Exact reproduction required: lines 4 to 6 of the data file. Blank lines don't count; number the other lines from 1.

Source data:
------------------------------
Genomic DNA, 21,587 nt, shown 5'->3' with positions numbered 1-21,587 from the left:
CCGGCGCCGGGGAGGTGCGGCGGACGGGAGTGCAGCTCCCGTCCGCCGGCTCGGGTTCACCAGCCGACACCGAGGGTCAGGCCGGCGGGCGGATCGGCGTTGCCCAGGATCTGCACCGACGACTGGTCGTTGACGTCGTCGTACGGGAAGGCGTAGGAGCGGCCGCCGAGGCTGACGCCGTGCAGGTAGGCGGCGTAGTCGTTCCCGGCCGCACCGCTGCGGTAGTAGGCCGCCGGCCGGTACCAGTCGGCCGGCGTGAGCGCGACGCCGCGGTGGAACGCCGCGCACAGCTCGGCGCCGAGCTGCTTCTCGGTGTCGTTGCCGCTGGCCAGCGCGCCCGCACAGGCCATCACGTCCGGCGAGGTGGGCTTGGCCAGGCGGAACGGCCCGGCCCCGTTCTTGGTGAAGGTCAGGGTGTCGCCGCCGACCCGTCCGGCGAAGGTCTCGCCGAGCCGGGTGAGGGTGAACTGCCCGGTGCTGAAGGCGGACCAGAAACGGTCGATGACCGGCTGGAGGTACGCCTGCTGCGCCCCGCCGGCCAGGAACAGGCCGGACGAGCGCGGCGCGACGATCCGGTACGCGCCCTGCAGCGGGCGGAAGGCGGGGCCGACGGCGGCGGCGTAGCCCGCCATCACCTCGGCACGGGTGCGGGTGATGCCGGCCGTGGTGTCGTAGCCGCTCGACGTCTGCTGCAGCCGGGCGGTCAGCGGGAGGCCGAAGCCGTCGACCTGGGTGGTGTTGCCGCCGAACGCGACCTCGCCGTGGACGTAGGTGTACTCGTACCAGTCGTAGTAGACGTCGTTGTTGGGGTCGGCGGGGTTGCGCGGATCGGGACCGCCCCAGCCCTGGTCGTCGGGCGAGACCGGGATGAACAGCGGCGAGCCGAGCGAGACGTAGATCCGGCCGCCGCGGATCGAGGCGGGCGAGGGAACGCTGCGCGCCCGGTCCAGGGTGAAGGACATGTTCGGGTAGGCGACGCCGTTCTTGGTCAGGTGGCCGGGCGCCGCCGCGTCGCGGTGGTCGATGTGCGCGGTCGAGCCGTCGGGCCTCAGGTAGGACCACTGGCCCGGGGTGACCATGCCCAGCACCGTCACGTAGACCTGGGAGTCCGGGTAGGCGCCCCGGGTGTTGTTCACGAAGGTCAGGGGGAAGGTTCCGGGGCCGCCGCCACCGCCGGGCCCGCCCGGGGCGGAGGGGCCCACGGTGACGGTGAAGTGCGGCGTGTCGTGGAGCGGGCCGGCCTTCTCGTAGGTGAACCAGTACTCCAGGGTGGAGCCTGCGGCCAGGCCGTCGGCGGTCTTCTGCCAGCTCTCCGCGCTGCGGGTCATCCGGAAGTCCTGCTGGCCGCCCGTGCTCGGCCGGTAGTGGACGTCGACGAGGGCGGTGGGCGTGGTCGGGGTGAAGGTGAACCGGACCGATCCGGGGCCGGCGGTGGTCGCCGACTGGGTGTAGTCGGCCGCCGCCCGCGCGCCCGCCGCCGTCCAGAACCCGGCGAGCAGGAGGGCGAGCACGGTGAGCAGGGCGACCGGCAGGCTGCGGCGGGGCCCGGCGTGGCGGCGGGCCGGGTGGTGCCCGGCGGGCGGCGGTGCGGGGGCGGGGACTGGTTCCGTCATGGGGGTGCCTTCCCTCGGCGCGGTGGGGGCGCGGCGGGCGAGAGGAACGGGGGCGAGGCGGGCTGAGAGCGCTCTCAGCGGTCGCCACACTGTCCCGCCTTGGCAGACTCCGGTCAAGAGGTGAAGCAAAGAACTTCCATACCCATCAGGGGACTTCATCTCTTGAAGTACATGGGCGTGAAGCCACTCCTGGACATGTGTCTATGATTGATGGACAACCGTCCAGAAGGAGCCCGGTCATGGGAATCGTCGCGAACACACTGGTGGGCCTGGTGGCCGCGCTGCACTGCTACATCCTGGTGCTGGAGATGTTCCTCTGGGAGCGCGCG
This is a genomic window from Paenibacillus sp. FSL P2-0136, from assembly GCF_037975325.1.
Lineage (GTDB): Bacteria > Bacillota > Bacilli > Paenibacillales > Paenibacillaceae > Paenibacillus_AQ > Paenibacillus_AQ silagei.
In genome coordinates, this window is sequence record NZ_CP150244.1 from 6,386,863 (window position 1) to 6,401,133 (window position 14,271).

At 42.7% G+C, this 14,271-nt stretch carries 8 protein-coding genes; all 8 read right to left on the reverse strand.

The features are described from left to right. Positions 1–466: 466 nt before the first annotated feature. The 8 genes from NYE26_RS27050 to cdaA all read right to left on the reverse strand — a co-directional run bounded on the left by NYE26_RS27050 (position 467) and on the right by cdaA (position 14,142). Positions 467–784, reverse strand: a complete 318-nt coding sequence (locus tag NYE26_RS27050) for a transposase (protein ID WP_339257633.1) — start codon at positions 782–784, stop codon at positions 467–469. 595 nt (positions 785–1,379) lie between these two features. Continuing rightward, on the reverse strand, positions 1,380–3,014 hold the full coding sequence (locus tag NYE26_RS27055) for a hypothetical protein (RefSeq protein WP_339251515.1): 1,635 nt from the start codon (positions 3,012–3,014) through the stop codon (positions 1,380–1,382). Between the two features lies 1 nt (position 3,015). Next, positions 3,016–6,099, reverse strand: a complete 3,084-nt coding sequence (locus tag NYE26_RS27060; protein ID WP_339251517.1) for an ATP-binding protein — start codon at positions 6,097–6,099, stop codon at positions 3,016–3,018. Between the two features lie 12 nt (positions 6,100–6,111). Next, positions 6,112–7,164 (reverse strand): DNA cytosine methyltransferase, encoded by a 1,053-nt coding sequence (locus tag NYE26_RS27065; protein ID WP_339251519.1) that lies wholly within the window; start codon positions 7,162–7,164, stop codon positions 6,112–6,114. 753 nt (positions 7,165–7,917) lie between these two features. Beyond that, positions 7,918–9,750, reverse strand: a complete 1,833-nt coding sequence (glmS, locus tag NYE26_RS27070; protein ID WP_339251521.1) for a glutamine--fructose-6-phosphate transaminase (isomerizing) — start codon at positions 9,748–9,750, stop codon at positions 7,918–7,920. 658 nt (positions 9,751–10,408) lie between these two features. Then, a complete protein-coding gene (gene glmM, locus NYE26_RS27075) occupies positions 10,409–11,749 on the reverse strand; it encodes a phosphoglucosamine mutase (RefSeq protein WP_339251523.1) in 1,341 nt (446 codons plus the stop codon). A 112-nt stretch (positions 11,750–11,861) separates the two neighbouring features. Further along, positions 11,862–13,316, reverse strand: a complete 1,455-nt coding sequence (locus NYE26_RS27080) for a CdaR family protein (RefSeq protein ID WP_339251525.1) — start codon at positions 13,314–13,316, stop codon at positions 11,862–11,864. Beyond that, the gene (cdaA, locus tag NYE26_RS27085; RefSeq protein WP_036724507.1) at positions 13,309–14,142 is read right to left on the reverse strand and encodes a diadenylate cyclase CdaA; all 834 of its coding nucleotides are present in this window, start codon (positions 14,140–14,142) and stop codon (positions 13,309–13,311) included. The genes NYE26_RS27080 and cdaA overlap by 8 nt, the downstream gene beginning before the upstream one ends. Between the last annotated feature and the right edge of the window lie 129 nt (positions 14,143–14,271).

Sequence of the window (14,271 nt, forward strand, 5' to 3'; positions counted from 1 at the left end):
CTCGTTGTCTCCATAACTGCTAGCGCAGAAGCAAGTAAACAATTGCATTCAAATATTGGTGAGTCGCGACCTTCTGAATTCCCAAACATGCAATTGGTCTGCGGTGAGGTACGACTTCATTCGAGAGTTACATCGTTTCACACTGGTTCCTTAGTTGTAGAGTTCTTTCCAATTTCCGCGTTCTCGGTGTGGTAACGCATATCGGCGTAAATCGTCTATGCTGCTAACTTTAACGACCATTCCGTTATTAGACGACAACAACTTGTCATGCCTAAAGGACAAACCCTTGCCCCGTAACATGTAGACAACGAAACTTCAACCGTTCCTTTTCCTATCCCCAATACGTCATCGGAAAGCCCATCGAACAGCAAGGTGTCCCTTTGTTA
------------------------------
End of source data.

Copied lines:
Lineage (GTDB): Bacteria > Bacillota > Bacilli > Paenibacillales > Paenibacillaceae > Paenibacillus_AQ > Paenibacillus_AQ silagei.
In genome coordinates, this window is sequence record NZ_CP150244.1 from 6,386,863 (window position 1) to 6,401,133 (window position 14,271).

At 42.7% G+C, this 14,271-nt stretch carries 8 protein-coding genes; all 8 read right to left on the reverse strand.